Not a question I was anticipating.
I’d pulled into the driveway of 923 Oak, a mobile home built into the Arizona foothills, and see two dudes, clad in black from head to toe, sitting in white plastic lawn chairs at the top of the driveway, clearly awaiting my arrival.
I wasn’t entirely surprised. I knew that Thomas, the resident, planned to have a couple friends there. “They also have Oak Street addresses,” he’d told me on the phone, a few days earlier when I confirmed our visit. That seemed like a strange coincidence, but I understood his need for support. A stranger was about to come into his home, ask him a bunch of questions, take photos, and post it on the internet. I didn’t expect that they would be literally waiting for me outside.
Thomas is a 65 year-old retired veteran. During one of our phone calls, when he agreed to meet with me in person, he asked, “Do you like coffee?”
“Well yes …” I answered, surprised by the non-sequitur. Then I realized he was just wondering what to have on hand for our visit.
“What can I bring with me? What do you like to drink?” I asked.
“Well, I like beer.”
“I like beer too. What’s your favorite kind?”
“I like that Bud Light Platinum.”
Taking a deep breath, I gather my bag and the 6-pack of Bud Light Platinum, complete with a little red bow stuck on the side, and walk over to the two guys. The first one rises and sticks out his hand. He is tall and slender, with a scruffy beard, hipster glasses and a black beanie, and sports a well-worn leather biker jacket covered in patches and buttons. His hands are bathed in tattoo ink; every finger boasts a ring. He later asked that I refer to him in writing as “$w1fT.”
Ian introduces himself – a shorter, part edgier and part cleaner-cut version of his counterpart, with nickel-sized spacers in his earlobes.
“We have some questions for you before you go in,” $w1fT says seriously, peering at me through his old-school metal-rimmed glasses. He pulls out a small black notebook, its pages covered in dense hand-written notes.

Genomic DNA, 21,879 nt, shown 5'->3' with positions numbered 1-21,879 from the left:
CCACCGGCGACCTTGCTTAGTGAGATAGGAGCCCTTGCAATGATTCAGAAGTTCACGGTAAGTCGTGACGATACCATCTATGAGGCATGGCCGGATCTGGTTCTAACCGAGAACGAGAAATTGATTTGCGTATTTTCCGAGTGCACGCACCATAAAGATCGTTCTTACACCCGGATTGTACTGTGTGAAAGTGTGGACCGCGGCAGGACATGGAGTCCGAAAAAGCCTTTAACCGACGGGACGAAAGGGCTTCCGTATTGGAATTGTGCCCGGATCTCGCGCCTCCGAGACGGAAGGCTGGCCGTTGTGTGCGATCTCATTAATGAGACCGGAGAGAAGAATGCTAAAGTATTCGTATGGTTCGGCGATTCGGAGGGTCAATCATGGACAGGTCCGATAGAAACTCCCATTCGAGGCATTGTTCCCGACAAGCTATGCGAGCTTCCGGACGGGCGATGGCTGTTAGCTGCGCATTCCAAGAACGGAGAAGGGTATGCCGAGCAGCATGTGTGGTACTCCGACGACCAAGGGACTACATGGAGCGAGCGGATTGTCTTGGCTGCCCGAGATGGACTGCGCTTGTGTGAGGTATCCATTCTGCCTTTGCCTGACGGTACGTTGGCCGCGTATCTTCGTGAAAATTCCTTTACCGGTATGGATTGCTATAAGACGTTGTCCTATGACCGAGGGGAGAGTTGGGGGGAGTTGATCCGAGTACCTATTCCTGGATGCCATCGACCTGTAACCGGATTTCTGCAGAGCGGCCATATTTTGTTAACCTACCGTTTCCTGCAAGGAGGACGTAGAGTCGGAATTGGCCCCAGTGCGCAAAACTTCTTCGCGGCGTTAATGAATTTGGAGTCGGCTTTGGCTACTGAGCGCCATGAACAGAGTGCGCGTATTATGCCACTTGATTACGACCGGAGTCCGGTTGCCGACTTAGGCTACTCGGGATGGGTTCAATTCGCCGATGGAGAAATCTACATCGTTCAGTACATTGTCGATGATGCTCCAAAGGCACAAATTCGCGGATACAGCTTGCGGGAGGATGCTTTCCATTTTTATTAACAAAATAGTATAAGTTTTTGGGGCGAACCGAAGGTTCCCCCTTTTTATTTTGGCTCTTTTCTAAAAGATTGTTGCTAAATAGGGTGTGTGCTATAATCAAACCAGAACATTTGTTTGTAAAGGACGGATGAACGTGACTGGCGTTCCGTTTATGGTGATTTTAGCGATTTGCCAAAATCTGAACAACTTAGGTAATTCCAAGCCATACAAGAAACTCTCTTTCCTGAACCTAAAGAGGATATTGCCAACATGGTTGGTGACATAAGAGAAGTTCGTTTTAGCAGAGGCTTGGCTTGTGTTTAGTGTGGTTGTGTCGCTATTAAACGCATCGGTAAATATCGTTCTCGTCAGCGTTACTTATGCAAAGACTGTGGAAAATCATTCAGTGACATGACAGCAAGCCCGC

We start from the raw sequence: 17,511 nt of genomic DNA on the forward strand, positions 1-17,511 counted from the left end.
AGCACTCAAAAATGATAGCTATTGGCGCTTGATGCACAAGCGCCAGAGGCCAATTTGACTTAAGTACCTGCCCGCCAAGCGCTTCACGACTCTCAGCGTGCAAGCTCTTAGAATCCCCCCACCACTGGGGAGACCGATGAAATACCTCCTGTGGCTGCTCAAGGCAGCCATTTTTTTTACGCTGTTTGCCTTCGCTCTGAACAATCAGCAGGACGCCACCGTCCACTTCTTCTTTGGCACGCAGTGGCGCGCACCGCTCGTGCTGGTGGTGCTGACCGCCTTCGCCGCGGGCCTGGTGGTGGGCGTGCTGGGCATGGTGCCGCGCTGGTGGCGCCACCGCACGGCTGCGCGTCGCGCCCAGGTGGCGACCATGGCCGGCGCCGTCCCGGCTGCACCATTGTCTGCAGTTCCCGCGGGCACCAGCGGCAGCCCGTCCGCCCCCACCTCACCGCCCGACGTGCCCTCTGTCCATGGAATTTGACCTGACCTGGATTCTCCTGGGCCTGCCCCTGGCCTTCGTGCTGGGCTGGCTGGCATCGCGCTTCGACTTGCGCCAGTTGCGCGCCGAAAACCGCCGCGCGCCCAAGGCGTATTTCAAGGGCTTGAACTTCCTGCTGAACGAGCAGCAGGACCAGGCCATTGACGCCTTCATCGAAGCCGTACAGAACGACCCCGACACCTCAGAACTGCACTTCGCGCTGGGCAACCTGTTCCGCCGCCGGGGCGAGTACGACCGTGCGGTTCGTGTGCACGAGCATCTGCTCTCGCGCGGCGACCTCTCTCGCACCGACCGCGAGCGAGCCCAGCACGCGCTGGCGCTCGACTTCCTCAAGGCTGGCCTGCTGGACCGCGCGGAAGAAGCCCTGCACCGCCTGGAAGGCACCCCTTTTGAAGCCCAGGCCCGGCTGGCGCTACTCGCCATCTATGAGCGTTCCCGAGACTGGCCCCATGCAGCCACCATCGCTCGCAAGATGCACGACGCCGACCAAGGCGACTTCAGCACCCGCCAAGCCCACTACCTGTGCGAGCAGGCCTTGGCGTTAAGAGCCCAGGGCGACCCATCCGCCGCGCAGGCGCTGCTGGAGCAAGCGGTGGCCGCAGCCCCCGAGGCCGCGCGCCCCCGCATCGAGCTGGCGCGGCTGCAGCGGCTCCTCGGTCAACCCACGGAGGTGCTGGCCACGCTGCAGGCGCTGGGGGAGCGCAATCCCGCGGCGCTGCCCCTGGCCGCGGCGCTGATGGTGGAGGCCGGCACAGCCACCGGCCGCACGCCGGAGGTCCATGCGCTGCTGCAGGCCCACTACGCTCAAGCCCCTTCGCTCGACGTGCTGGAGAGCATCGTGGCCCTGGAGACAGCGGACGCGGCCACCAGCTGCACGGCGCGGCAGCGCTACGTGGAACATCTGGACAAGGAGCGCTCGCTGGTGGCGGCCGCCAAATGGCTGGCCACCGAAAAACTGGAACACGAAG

He is not messing around.
“Have you ever been or are you currently affiliated with an agency?”
I’m not immediately clear on what he means by agency, but I am fairly certain he’s not talking about advertising.
Mentally connecting “agency” with “law enforcement,” I answer no and vaguely wonder if I am walking into a Sons of Anarchy episode.
Then the drug question comes. I look at Ian’s young face, punctuated with red sores, and I remember that bad skin is one effect of heavy meth use. I suddenly feel way out of my element. I don’t even know what meth looks like. Forget about Sons of Anarchy – is this Breaking Bad? These guys seem like nice guys. I’m probably over-reacting.
I pause, processing my internal dialogue, and lie. “No,” belatedly recognizing it’s probably not the answer they wanted.
“Well, I have done pot …” I quickly add, somewhat hopeful that my answer would be met with approval.
“Cool,” Ian nods appreciatively. “We all have our medical cards.”
$w1fT squints at me, then smiles, seemingly satisfied with my answers. “Thomas is inside,” he leans in closer, as though he’s about to betray a confidence. “He’s a little bit chicken-with-his-head-off right now.”
Bless his heart, Thomas is nervous. Any uncertainty from my interrogation fades away.
We are in this together.
Before I publish any photos, I need to have the residents sign a release. Because Thomas is renting, my attorney suggested that I get the landlord’s approval as well. The landlord declined to provide consent. While I am technically free to use any exterior shots taken from the street, I am going to honor his response and not post any photos that clearly identify the home (aside from the house number). You’ll have to use your imagination on this one.
I had a very interesting chat with Thomas, and $w1fT and Ian. Stay tuned for some tidbits of our conversations.
side note: my friend Devon just turned me on to Audra Mae, a fantastic singer/songwriter whose songs frequently appear on “Sons of Anarchy.” Check out her a cappella cover of “Forever Young.”